The Wall Street Journal’s Numbers Guy columnist, Carl Bialik, recently wrote a print column and blog posting about the limited amount of information available on the size of religious populations in the U.S. The Census Bureau is barred from asking about religious affiliation, but dozens of other countries do so in their own headcounts.
The BBC has an article stating that officials have given approval to including a question about caste on India’s 2011 census, a topic that was last asked about in 1931. For more background, see this posting on All Things Census, which includes links to earlier news stories about this controversial issue.
The Census Bureau’s recent announcement that it will return $1.6 billion to the U.S. Treasury in 2010 Census operational savings was widely covered, with stories by The New York Times, The Washington Post, USA Today and NPR, among others. Here is the transcript of the news conference with Commerce Secretary Gary Locke and Census Bureau Director Robert M. Groves that includes an update on the status of the 2010 Census budget and operations.
New York legislators have passed a bill that would count prisoners at their home addresses, not those where they are incarcerated, for purposes of redrawing state and local legislative districts using data from the 2010 Census next year. The provision was included in a budget bill sent to Gov. David A. Paterson for his signature.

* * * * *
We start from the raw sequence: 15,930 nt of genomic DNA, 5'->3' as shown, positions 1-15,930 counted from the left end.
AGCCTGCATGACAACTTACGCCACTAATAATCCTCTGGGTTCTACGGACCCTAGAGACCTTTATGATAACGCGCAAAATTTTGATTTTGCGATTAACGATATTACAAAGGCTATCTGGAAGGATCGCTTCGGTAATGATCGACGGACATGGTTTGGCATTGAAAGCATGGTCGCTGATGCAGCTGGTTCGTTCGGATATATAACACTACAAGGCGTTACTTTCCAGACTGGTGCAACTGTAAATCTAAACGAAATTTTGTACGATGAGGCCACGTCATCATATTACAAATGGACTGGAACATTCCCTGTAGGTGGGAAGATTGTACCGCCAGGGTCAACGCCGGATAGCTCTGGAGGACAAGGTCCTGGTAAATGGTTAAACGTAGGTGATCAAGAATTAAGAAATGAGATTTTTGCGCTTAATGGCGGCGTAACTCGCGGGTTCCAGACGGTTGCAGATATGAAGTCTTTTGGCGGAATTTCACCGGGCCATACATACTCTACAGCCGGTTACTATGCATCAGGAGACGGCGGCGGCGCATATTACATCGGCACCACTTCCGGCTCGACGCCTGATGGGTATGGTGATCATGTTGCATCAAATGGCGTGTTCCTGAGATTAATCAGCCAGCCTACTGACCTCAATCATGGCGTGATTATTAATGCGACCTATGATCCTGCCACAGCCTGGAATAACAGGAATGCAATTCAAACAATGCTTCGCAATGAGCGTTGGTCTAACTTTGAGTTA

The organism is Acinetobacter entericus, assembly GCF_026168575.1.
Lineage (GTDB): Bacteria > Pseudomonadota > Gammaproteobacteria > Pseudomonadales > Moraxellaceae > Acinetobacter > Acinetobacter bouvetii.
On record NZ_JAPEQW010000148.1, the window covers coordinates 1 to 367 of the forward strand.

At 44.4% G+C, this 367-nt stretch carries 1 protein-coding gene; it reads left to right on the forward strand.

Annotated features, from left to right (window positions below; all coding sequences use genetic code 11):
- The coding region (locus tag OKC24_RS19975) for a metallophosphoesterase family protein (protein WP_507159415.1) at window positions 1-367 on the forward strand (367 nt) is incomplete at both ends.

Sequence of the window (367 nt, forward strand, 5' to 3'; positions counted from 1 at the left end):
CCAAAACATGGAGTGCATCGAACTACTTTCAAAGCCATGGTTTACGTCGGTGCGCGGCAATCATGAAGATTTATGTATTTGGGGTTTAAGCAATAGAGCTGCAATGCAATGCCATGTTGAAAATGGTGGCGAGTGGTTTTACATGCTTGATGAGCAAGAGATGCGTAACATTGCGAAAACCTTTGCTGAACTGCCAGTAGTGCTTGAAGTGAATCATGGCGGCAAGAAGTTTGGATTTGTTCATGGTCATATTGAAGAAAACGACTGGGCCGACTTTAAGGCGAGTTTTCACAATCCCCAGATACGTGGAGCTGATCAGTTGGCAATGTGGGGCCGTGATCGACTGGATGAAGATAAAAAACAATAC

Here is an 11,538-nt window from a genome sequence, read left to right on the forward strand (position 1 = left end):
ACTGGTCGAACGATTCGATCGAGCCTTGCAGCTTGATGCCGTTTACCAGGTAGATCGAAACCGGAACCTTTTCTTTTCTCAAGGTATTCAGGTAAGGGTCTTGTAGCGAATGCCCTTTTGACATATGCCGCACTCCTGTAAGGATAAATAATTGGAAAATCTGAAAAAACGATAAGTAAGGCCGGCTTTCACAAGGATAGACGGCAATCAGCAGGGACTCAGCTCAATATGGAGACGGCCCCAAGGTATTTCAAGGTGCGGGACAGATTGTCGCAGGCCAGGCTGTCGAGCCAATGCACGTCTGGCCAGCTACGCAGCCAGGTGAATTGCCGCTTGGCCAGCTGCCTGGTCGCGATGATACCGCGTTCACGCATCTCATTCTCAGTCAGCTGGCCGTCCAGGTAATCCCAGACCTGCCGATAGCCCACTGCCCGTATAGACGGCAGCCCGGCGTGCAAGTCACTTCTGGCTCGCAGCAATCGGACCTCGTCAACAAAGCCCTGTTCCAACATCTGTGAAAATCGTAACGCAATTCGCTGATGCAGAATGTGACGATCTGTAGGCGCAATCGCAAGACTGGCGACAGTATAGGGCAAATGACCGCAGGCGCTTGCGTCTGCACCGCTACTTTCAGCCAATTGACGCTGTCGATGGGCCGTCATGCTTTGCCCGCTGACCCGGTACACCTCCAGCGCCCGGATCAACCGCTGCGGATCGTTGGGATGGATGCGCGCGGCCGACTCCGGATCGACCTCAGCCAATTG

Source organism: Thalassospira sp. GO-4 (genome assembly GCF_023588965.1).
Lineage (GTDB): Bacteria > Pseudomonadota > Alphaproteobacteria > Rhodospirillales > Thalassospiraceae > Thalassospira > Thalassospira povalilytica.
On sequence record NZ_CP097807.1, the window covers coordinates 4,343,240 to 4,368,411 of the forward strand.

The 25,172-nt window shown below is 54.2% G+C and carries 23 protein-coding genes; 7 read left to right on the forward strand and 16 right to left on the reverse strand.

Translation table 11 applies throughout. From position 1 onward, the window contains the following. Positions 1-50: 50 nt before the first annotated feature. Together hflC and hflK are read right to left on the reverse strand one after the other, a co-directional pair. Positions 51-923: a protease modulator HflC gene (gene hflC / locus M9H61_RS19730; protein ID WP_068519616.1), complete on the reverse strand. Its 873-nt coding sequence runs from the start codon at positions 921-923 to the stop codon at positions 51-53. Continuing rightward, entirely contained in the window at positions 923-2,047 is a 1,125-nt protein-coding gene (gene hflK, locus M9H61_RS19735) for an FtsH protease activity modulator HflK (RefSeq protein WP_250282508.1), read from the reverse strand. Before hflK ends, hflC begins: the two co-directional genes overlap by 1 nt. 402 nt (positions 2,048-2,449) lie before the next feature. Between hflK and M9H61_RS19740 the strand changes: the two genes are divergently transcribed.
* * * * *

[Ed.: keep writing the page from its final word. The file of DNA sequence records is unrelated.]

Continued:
The Census Bureau announced in February that it would release detailed numbers earlier than usual so that states would be able to use 2010 Census data to exclude prisoners from being counted at their prison locations for redistricting purposes. Some state officials and legislators contend that the current practice of counting prisoners where they are incarcerated gives disproportionate power to communities with large prisons, which are often located in sparsely populated rural areas.
Maryland enacted similar legislation earlier this year. Delaware legislators have passed a similar bill, and sent it to the state’s governor, according to the Prison Policy Initiative, a group that advocates for counting prisoners in their home communities.
Indonesia, the world’s fourth-largest country, is taking a census this year, as it does each decade. Conducted in May, it relied heavily on text-messaging to convey data from enumerators in the field to their supervisors at central headquarters. According to a report on the Population Reference Bureau website, these day-by-day reports helped census officials monitor how well the count was going.